Fighting for sleep is one thing, but passing an exemption that allows truck drivers to work longer hours again is questionable. While it is admirable that Brown knows his limits and when to take a break from his shift, not every driver does. Sometimes drivers are fatigued without even realizing it and push themselves beyond what they realize they are capable of.

Granting an exemption for one driver means there could be hundreds or thousands more fighting for the same thing down the pipeline, and that could cause fatigue-related accidents to be back on the rise once more.

Is there another option to help drivers avoid fatigue?

Rather than granting exemptions to the rules, it is arguably better for federal regulators to refine the current rules so drivers get the sleep they need, and which will protect them against less scrupulous trucking companies that would push them past their limits.

Another step the government can take is increasing parking spaces and rest stops for truck drivers. The State of California Department of Transportation conducted a study which found that fatigue-related accidents were far less likely in an area where there was a rest stop within 30 miles. This means that drivers were often comfortable enough to pull over and take a nap or sleep for the night at rest stops, then hit the road again once they were refreshed. Being able to get sleep while on the road for long periods of time directly affects the number of fatigue-related accidents.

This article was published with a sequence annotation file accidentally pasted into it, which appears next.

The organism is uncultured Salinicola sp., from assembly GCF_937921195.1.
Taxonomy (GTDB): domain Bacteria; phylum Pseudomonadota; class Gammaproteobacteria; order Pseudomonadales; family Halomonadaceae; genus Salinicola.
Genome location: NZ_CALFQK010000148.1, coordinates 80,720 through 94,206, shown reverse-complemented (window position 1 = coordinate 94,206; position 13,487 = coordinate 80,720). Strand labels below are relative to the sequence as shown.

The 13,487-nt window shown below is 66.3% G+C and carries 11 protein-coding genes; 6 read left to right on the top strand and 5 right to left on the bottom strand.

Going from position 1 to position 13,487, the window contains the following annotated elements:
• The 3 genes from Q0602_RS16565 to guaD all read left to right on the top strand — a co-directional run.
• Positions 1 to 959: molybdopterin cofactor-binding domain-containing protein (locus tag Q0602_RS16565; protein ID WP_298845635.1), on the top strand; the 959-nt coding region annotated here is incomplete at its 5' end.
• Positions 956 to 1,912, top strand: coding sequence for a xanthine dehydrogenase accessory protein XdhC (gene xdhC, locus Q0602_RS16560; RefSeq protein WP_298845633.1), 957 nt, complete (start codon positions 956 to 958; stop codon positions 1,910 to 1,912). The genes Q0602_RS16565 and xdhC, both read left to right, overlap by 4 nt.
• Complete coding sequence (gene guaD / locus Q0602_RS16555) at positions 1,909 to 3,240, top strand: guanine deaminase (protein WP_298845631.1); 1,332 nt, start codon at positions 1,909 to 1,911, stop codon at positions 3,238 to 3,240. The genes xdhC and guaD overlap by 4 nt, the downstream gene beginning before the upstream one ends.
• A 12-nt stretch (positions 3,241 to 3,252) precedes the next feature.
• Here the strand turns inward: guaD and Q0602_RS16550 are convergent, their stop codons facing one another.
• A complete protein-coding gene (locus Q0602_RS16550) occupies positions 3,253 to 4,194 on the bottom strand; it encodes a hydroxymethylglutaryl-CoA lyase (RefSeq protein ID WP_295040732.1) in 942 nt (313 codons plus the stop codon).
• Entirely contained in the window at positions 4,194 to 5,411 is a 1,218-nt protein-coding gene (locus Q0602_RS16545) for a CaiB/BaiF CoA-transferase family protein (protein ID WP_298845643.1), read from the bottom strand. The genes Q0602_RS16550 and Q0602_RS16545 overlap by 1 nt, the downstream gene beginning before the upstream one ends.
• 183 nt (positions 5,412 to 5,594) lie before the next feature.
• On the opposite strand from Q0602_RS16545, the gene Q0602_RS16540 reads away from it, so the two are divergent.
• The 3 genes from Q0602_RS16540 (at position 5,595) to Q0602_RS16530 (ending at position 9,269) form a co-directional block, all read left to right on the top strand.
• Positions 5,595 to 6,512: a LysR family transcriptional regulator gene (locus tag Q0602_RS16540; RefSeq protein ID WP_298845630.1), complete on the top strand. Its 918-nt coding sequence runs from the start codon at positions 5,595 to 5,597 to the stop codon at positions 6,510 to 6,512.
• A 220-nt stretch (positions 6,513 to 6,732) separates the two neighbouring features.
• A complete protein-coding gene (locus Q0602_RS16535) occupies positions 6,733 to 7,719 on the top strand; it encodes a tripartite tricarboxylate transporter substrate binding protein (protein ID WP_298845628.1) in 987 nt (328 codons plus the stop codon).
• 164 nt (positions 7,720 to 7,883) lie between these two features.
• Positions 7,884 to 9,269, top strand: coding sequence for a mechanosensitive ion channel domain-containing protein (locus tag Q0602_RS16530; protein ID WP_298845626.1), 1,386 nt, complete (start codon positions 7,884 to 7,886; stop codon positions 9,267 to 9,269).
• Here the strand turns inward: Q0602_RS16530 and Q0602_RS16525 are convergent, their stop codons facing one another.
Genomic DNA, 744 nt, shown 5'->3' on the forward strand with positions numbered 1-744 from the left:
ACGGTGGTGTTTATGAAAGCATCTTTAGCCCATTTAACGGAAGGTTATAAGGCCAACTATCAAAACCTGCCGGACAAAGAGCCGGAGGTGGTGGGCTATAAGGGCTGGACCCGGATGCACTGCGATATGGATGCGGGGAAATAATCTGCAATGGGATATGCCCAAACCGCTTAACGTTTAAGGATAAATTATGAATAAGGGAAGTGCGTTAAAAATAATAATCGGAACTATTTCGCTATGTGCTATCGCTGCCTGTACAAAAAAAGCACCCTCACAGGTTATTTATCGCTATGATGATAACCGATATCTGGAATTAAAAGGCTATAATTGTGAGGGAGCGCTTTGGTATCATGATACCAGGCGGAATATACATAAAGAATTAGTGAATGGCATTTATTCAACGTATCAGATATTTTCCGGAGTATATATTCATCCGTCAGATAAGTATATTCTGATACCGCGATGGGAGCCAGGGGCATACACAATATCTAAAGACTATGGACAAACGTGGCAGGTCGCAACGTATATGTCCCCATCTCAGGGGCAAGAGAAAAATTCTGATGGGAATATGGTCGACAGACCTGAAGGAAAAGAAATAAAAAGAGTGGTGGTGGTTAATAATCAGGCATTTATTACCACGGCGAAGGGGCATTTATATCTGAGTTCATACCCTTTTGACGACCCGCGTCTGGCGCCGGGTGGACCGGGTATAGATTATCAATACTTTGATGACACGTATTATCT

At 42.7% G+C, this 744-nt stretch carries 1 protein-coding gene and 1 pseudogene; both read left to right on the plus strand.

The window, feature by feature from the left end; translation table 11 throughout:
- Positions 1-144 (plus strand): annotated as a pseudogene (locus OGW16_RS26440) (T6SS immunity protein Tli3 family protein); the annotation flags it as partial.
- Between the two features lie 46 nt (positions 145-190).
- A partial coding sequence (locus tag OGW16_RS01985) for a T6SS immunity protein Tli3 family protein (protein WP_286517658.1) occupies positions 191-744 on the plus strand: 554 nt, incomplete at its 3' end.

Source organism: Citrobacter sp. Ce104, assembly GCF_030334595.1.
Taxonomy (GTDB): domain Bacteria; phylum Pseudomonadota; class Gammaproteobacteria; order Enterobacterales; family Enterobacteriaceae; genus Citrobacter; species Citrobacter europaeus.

Why were hours-of-service regulations put in place, anyway?

In order to combat driver fatigue and a rising number of truck accidents, the Federal Motor Carrier Safety Administration (FMCSA) revised their regulations to allow drivers to have more time away from the wheel and to get good, quality rest. Before 2020, truck drivers’ actual driving limits were considerably higher. They were able to drive up to 82 hours in eight consecutive days, which comes out to 10.25 hours per day. Because of this long driving limit, many drivers were facing serious fatigue as they were driving.

How does fatigue affect truck drivers?

According to the National Safety Council, awareness and reaction times change quite drastically when we’re tired and drivers are three times more likely to be in a car crash if they are driving while fatigued. While this is dangerous enough for a person operating a regular motor vehicle, imagine how much more dangerous it is for a person operating a multi-ton truck. And not only is it dangerous for the driver, but they are also putting everyone else on the road in danger, as well.

If you or someone you know was injured in an accident caused by a fatigued truck driver, Larson Law Firm P.C. can help. We also proudly represent truck drivers that have sustained injuries in collisions. With offices in Minot, Bismarck, and Fargo, our truck accident lawyers are close by when you need us. Call us today at 701-484-HURT, or submit our contact form to schedule a free consultation with a member of our team.